[2] This speech was subsequently parodied in Oliver Stone’s movie, Wall Street. Stone’s fictional character, Gordon Gekko, says in a speech to shareholders of a fictional corporation, “The point is, ladies and gentleman, that greed, for lack of a better word, is good. Greed is right, greed works. Greed clarifies, cuts through, and captures the essence of the evolutionary spirit. Greed, in all of its forms; greed for life, for money, for love, knowledge has marked the upward surge of mankind. And greed, you mark my words, will not only save Teldar Paper, but that other malfunctioning corporation called the USA.”

Here is a poem by Jerome Rothenberg I have previously cited. It reflects all too well the prevailing conditions of our time and the sickness of greed against which the Apostle Paul warns us.

A Poem for the Cruel Majority

The cruel majority emerges!

Hail to the cruel majority!

They will punish the poor for being poor.
They will punish the dead for having died.

Nothing can make the dark turn into light
for the cruel majority.
Nothing can make them feel hunger or terror.

If the cruel majority would only cup their ears
the sea would wash over them.
The sea would help them forget their wayward children.
It would weave a lullaby for young & old.

(See the cruel majority with hands cupped to their ears,
one foot is in the water, one foot is on the clouds.)

One man of them is large enough to hold a cloud
between his thumb & middle finger,
to squeeze a drop of sweat from it before he sleeps.

He is a little god but not a poet.
(See how his body heaves.)

The cruel majority love crowds & picnics.
The cruel majority fill up their parks with little flags.
The cruel majority celebrate their birthday.

Hail to the cruel majority again!

The cruel majority weep for their unborn children,
they weep for the children that they will never bear.
The cruel majority are overwhelmed by sorrow.

(Then why are the cruel majority always laughing?
Is it because night has covered up the city’s walls?
Because the poor lie hidden in the darkness?
The maimed no longer come to show their wounds?)

Today the cruel majority vote to enlarge the darkness.

They vote for shadows to take the place of ponds
Whatever they vote for they can bring to pass.
The mountains skip like lambs for the cruel majority.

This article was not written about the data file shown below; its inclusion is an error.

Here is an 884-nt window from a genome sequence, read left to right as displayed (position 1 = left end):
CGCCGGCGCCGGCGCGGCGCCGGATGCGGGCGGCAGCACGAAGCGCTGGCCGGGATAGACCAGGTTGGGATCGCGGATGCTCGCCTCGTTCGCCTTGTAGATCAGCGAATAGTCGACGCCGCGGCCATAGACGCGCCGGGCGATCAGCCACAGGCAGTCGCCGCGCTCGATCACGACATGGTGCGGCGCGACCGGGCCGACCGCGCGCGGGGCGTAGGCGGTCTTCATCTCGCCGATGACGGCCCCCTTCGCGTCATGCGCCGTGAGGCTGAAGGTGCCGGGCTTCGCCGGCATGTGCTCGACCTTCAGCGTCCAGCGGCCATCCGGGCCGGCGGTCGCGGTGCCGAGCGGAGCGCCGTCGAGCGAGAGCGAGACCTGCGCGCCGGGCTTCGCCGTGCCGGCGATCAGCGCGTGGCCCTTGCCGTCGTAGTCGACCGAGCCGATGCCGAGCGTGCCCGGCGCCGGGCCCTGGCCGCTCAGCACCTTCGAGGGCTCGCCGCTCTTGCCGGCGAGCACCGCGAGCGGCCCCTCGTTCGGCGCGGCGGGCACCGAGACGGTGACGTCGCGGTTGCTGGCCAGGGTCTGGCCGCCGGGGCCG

Hail to the cruel majority!
Hail! hail! to the cruel majority!

The mountains skip like lambs, the hills like rams.
The cruel majority tear up the earth for the cruel majority.
Then the cruel majority line up to be buried.

Those who love death will love the cruel majority.

Those who know themselves will know the fear
the cruel majority feel when they look in the mirror.

The cruel majority order the poor to stay poor.
They order the sun to shine only on weekdays.

The god of the cruel majority is hanging from a tree.
Their god’s voice is the tree screaming as it bends.
The tree’s voice is as quick as lightning as it streaks across the sky.

(If the cruel majority go to sleep inside their shadows,
they will wake to find their beds filled up with glass.)

Hail to the god of the cruel majority!
Hail to the eyes in the head of their screaming god!

Hail to his face in the mirror!

Hail to their faces as they float around him!

Hail to their blood & to his!

Hail to the blood of the poor they need to feed them!
Hail to their world & their god!

Hail & farewell!
Hail & farewell!
Hail & farewell!

Source: Rothenberg, Jerome, A Paradise of Poets, (c. 1991, 1993, 1995, 1998, 1999 by Jerome Rothenberg, pub. by New Directions Publishing Corp.). Jerome Rothenberg is an American poet, translator and anthologist. He is the son of Polish-Jewish immigrant parents and was born in New York City. He attended the City College of New York and received his master’s degree in literature from the University of Michigan in 1953. Rothenberg served in the U.S. Army in Mainz, Germany from 1953 to 1955, after which he did further graduate study at Columbia University. He published translations of German poets, including the first English translation of poems by Paul Celan and Günter Grass. He also founded Hawk’s Well Press and the magazines Poems from the Floating World and some/thing. He currently lives in San Diego, California. You can read more about Jerome Rothenberg and sample more of his poetry at the Poetry Foundation Website.